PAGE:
This was the turning point. It solved nothing in itself; in fact the company was to totter and nearly collapse several times in the coming years as politicians and financiers, sensing victory and profit, closed in on De Lesseps and nearly snatched his prize from him. But the French Emperor's decision cleared the way and the Sultan ratified the concession in March, 1866. Construction proceeded to such an extent that it was soon clear that success was inevitable. Everyone saw it, including the Khedive Ismail, successor to Sa'id. In July, 1869 he set out for Europe issuing his invitations to the opening. He promised everyone it would be worth attending.
Now it was a race against time. Palaces were going up, a seven-mile road was inching toward the pyramids and an opera house was being completed. But the canal was still not finished and at the last minute they had found, on the bottom of a narrow passage, a ledge that had been overlooked, a ledge high enough to tear the bottom out of a ship. Try dynamite, said De Lesseps. Impossible, said the engineers. No one has ever set off that big a charge underwater. We have no choice, De Lesseps said. Try it. They tried it and in an enormous explosion that sent canal water spraying over a good part of the desert, demolished the ledge, and opened the canal.
At Port Sa'id, Cairo, Suez and Ismailia, meanwhile, royalty, nobility, wealth and fame were gathering for the momentous occasion—the voyage of the monarchs through the canal. At Port Sa'id, the L'Aigle already lay at anchor while the Empress went sightseeing. Around her were gathering corvettes, frigates, yachts and merchantmen from everywhere. Prince Henry of the Netherlands was there. The Emperor of Austria was coming. So were the Crown Prince of Prussia and others.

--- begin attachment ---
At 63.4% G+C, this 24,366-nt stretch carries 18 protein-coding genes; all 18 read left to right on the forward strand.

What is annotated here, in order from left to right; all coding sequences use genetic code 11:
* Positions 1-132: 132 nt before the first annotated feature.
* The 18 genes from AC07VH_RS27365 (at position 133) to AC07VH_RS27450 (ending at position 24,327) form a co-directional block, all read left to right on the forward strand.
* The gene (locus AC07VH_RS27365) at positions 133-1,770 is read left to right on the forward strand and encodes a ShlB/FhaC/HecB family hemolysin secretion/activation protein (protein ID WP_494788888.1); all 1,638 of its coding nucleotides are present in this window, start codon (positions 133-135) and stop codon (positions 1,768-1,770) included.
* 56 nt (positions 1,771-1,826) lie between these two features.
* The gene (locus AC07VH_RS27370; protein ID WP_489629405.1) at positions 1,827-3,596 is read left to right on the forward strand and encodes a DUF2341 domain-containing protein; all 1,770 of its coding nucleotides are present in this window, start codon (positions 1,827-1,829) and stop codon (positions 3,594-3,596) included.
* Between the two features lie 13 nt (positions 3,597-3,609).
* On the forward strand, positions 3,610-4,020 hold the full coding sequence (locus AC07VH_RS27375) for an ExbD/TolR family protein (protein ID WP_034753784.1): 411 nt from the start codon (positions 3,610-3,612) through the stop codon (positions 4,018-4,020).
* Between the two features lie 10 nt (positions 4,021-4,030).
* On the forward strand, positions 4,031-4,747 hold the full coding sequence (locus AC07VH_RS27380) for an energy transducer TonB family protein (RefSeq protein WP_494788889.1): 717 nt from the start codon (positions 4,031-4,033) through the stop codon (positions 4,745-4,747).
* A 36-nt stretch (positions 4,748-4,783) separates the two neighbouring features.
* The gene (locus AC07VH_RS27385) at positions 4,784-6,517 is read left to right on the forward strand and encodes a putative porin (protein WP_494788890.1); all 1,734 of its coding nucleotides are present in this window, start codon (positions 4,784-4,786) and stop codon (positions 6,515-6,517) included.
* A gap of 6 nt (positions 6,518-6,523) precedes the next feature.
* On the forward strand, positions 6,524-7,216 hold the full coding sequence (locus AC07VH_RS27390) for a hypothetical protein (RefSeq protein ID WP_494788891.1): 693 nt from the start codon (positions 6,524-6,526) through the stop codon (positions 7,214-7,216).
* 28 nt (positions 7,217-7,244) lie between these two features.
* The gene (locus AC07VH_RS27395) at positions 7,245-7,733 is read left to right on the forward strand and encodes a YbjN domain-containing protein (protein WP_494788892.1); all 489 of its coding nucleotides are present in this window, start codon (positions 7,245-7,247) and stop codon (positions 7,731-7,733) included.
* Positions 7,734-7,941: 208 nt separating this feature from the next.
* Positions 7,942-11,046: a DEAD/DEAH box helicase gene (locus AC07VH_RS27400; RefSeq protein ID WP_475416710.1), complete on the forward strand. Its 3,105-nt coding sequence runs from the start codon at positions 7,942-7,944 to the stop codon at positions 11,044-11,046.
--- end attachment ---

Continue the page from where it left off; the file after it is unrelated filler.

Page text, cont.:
At the last minute Ismail, pale and shaking, summoned De Lesseps. A ship sent through to test the canal had gone aground and was blocking the passage. De Lesseps was stunned. We'll float it, he promised. Float it, said Ismail grimly, or blow it up!
It was not necessary. The ship floated free and not long after L'Aigle , as majestic as its royal passenger, weighed anchor and moved into the canal followed at carefully spaced intervals by 40 other ships. In stately procession they proceeded to the first stop: Lake Timsah where thousands of spectators cheered their arrival and French warships, firing salvo after salvo, signaled the beginning of 24 hours of celebration. There was a banquet given by De Lesseps, an "equestrian fantasia," and a great dinner for 1,000 guests served on tables set in the dunes under the desert stars. As Ismail had promised, it was worth attending.
The next day the great convoy moved on to the Bitter Lakes where the royal guests rowed back and forth in the dark to visit each other as rockets soared into the sky. On the third day they reached Suez. It was the sight of the century. As the great ships slowly rounded the last turn, came about and dropped anchor, with all flags flying, cannons thundered, crowds cheered and band after band played lustily under the sun. The Suez Canal was open at last. It was November 19, 1869.
John Brinton, a specialist in 19th-century Middle East history, contributes regularly to Aramco World magazine.